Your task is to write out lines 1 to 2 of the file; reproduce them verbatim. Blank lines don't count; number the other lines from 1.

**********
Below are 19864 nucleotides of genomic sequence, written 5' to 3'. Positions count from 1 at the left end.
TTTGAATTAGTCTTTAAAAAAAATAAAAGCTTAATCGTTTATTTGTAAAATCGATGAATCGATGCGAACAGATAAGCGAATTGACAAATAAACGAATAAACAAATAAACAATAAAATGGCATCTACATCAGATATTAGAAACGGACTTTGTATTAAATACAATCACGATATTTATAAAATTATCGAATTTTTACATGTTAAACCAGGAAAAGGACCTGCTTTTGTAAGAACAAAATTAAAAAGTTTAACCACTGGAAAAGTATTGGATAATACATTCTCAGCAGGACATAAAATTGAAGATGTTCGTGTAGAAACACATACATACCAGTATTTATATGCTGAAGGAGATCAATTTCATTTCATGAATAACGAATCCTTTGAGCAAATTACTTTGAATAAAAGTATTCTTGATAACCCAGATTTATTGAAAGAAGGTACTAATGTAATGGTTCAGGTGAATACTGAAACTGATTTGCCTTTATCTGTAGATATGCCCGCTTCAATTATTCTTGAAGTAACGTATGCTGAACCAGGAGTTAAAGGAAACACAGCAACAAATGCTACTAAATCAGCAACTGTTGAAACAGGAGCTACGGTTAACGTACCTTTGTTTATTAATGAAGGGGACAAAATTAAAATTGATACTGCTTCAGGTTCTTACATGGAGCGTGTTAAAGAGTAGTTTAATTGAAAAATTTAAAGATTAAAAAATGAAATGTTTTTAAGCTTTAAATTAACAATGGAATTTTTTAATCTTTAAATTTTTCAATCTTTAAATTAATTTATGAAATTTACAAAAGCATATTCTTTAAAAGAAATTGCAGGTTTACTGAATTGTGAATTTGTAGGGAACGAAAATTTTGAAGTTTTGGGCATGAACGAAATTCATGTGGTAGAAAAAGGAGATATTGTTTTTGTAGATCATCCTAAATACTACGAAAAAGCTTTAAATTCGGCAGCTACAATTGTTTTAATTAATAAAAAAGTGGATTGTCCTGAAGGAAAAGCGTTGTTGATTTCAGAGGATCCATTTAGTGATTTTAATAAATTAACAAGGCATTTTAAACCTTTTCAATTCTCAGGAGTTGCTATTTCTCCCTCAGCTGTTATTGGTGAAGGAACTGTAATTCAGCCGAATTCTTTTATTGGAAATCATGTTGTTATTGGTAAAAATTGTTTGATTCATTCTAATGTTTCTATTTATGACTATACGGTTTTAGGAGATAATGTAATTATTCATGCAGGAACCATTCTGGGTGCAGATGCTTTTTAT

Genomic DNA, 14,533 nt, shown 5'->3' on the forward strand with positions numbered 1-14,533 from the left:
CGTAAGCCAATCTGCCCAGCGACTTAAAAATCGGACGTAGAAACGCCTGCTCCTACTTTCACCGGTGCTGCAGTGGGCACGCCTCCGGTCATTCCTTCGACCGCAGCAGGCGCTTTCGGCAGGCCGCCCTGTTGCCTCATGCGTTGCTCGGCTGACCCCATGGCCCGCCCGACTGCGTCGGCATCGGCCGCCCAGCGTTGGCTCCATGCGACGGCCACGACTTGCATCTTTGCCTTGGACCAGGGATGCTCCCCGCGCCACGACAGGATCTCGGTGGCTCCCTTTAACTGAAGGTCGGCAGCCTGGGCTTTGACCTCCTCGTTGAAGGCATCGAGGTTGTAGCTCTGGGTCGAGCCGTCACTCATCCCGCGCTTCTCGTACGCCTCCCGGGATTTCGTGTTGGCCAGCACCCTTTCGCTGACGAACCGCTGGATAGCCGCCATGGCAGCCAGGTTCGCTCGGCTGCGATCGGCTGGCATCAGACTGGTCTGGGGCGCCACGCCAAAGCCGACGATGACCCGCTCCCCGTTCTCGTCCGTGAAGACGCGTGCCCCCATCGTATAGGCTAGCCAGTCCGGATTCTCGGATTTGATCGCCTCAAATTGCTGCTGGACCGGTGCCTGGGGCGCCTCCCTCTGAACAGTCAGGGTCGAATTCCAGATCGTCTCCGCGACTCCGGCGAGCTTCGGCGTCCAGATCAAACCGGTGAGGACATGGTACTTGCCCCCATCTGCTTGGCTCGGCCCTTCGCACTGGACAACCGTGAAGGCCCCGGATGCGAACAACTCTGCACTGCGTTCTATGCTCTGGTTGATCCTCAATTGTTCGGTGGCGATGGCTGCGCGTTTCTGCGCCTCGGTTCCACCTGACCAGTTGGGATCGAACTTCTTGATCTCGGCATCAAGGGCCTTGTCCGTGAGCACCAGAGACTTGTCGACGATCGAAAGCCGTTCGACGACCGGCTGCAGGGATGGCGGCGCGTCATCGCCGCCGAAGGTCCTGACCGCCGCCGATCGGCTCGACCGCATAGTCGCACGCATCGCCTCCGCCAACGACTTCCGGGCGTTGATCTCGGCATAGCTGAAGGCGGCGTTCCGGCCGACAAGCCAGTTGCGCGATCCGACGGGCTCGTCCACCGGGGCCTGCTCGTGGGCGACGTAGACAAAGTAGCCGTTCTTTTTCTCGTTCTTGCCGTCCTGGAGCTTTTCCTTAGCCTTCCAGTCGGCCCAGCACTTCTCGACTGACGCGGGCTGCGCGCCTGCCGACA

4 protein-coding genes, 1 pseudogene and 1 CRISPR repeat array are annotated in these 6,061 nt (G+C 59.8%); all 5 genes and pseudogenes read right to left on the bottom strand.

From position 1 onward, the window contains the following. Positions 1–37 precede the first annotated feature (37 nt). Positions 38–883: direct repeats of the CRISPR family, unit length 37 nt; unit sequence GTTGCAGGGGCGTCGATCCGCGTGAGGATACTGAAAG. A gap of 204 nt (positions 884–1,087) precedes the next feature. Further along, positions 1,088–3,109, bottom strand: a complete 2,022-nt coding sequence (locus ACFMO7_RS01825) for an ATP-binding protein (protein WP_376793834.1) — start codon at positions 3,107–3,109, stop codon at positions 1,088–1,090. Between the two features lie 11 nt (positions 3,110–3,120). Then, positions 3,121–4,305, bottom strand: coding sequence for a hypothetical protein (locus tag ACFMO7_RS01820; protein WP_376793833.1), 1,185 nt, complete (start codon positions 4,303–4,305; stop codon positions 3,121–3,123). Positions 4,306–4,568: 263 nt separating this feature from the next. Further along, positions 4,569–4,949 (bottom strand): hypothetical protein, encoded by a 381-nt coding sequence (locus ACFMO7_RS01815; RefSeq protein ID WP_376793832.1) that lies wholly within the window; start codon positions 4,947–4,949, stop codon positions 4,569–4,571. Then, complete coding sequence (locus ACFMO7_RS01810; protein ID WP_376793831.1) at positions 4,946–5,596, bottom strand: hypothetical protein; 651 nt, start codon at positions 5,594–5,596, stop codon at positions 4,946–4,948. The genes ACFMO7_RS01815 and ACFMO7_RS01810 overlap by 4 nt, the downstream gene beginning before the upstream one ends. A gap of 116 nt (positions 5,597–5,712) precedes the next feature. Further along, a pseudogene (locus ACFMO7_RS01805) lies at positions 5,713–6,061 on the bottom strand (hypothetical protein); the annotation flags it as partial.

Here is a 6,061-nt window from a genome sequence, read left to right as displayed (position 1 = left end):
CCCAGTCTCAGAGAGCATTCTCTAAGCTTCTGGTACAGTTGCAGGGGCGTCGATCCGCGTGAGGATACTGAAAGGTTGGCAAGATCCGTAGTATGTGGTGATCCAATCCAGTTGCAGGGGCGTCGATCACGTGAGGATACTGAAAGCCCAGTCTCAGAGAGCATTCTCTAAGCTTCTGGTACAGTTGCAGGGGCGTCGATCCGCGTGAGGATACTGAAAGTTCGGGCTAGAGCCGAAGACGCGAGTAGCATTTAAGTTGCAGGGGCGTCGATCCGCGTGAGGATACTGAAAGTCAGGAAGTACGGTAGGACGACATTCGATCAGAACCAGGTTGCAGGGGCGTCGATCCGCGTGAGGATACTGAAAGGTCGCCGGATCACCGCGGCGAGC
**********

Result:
Below are 19864 nucleotides of genomic sequence, written 5' to 3'. Positions count from 1 at the left end.
TTTGAATTAGTCTTTAAAAAAAATAAAAGCTTAATCGTTTATTTGTAAAATCGATGAATCGATGCGAACAGATAAGCGAATTGACAAATAAACGAATAAACAAATAAACAATAAAATGGCATCTACATCAGATATTAGAAACGGACTTTGTATTAAATACAATCACGATATTTATAAAATTATCGAATTTTTACATGTTAAACCAGGAAAAGGACCTGCTTTTGTAAGAACAAAATTAAAAAGTTTAACCACTGGAAAAGTATTGGATAATACATTCTCAGCAGGACATAAAATTGAAGATGTTCGTGTAGAAACACATACATACCAGTATTTATATGCTGAAGGAGATCAATTTCATTTCATGAATAACGAATCCTTTGAGCAAATTACTTTGAATAAAAGTATTCTTGATAACCCAGATTTATTGAAAGAAGGTACTAATGTAATGGTTCAGGTGAATACTGAAACTGATTTGCCTTTATCTGTAGATATGCCCGCTTCAATTATTCTTGAAGTAACGTATGCTGAACCAGGAGTTAAAGGAAACACAGCAACAAATGCTACTAAATCAGCAACTGTTGAAACAGGAGCTACGGTTAACGTACCTTTGTTTATTAATGAAGGGGACAAAATTAAAATTGATACTGCTTCAGGTTCTTACATGGAGCGTGTTAAAGAGTAGTTTAATTGAAAAATTTAAAGATTAAAAAATGAAATGTTTTTAAGCTTTAAATTAACAATGGAATTTTTTAATCTTTAAATTTTTCAATCTTTAAATTAATTTATGAAATTTACAAAAGCATATTCTTTAAAAGAAATTGCAGGTTTACTGAATTGTGAATTTGTAGGGAACGAAAATTTTGAAGTTTTGGGCATGAACGAAATTCATGTGGTAGAAAAAGGAGATATTGTTTTTGTAGATCATCCTAAATACTACGAAAAAGCTTTAAATTCGGCAGCTACAATTGTTTTAATTAATAAAAAAGTGGATTGTCCTGAAGGAAAAGCGTTGTTGATTTCAGAGGATCCATTTAGTGATTTTAATAAATTAACAAGGCATTTTAAACCTTTTCAATTCTCAGGAGTTGCTATTTCTCCCTCAGCTGTTATTGGTGAAGGAACTGTAATTCAGCCGAATTCTTTTATTGGAAATCATGTTGTTATTGGTAAAAATTGTTTGATTCATTCTAATGTTTCTATTTATGACTATACGGTTTTAGGAGATAATGTAATTATTCATGCAGGAACCATTCTGGGTGCAGATGCTTTTTAT